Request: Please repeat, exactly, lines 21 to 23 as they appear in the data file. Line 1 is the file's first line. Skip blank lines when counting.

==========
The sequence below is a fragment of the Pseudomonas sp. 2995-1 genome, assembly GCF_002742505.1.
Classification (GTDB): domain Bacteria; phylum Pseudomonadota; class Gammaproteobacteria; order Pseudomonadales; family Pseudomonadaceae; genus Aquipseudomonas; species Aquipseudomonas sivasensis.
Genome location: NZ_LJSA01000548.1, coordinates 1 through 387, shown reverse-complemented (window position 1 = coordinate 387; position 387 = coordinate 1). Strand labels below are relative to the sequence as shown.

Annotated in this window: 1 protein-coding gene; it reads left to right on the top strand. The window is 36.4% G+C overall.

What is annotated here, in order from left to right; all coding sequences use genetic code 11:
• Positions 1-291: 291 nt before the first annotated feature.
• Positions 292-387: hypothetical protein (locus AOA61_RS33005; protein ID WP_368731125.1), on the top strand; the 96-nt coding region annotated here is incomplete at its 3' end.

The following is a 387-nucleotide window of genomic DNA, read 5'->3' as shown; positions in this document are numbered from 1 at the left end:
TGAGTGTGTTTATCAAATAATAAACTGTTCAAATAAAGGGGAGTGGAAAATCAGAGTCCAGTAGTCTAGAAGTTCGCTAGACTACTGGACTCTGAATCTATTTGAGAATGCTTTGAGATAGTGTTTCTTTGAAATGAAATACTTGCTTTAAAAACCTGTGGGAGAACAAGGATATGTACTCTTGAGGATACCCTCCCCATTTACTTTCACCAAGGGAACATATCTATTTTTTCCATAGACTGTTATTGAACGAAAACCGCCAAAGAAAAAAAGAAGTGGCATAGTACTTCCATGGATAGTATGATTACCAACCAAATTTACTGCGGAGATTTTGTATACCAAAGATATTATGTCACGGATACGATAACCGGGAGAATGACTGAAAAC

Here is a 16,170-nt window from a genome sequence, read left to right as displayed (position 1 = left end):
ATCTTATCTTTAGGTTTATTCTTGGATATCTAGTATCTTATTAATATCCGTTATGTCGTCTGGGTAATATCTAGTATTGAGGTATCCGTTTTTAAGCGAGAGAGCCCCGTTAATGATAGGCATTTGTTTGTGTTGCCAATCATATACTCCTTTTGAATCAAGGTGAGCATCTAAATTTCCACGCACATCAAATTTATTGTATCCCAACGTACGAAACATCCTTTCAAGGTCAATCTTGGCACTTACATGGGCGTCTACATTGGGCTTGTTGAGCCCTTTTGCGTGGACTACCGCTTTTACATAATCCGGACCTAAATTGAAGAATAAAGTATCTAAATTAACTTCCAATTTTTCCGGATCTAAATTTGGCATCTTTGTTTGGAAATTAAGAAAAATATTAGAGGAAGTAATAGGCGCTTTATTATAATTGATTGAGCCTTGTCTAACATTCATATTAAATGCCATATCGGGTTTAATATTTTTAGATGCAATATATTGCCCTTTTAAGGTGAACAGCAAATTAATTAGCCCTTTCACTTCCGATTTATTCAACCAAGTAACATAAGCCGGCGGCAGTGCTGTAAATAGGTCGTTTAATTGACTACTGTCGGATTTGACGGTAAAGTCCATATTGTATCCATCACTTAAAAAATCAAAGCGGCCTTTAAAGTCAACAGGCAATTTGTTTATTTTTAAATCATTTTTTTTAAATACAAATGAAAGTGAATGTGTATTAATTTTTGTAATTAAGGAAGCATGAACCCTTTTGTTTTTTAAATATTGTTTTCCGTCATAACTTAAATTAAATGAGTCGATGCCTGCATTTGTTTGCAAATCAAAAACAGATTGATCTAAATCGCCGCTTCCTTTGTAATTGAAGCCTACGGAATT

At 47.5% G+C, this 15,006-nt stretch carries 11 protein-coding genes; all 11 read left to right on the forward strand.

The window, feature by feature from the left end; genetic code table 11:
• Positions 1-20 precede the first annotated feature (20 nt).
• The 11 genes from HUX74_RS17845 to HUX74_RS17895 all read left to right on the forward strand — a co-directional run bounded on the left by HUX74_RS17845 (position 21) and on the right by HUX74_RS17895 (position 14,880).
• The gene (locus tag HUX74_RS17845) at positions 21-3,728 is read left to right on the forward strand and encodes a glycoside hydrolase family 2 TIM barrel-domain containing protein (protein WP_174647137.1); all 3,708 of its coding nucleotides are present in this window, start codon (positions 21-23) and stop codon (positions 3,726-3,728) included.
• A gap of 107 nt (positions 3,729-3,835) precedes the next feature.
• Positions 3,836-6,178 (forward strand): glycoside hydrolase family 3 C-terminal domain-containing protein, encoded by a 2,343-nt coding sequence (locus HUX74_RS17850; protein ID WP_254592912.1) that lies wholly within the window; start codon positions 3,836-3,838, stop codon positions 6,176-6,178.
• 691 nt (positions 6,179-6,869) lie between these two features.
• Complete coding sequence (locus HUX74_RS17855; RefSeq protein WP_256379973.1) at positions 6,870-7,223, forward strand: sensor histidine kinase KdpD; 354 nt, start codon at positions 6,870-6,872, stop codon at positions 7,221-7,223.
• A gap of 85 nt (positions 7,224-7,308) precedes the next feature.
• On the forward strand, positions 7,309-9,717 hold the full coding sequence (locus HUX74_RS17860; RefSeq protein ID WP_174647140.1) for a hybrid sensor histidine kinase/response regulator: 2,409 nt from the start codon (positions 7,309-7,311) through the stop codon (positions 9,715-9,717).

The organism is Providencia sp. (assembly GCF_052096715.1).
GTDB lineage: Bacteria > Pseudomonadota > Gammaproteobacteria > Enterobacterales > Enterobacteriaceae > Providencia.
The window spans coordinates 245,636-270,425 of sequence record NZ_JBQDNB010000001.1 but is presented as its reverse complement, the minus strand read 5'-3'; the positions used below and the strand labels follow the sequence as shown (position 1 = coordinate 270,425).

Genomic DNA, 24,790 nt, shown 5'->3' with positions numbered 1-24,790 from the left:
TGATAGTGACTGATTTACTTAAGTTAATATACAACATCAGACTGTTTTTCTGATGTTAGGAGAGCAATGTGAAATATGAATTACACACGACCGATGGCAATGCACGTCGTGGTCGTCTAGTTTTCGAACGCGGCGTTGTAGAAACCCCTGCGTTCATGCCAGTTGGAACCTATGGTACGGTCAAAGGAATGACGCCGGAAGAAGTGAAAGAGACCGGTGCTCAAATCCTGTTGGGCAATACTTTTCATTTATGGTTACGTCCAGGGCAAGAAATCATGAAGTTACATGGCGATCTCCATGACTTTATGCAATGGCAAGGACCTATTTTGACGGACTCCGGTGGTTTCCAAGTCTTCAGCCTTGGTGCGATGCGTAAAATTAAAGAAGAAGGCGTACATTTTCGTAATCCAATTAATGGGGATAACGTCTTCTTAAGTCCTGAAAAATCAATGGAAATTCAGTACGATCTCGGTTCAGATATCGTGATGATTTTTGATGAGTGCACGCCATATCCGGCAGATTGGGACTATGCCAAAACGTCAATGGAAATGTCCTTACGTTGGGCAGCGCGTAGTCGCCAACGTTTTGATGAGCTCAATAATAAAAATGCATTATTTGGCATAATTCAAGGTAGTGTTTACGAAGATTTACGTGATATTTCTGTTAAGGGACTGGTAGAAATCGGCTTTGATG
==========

• A gap of 85 nt (positions 7,224-7,308) precedes the next feature.
• On the forward strand, positions 7,309-9,717 hold the full coding sequence (locus HUX74_RS17860; RefSeq protein ID WP_174647140.1) for a hybrid sensor histidine kinase/response regulator: 2,409 nt from the start codon (positions 7,309-7,311) through the stop codon (positions 9,715-9,717).

The organism is Providencia sp. (assembly GCF_052096715.1).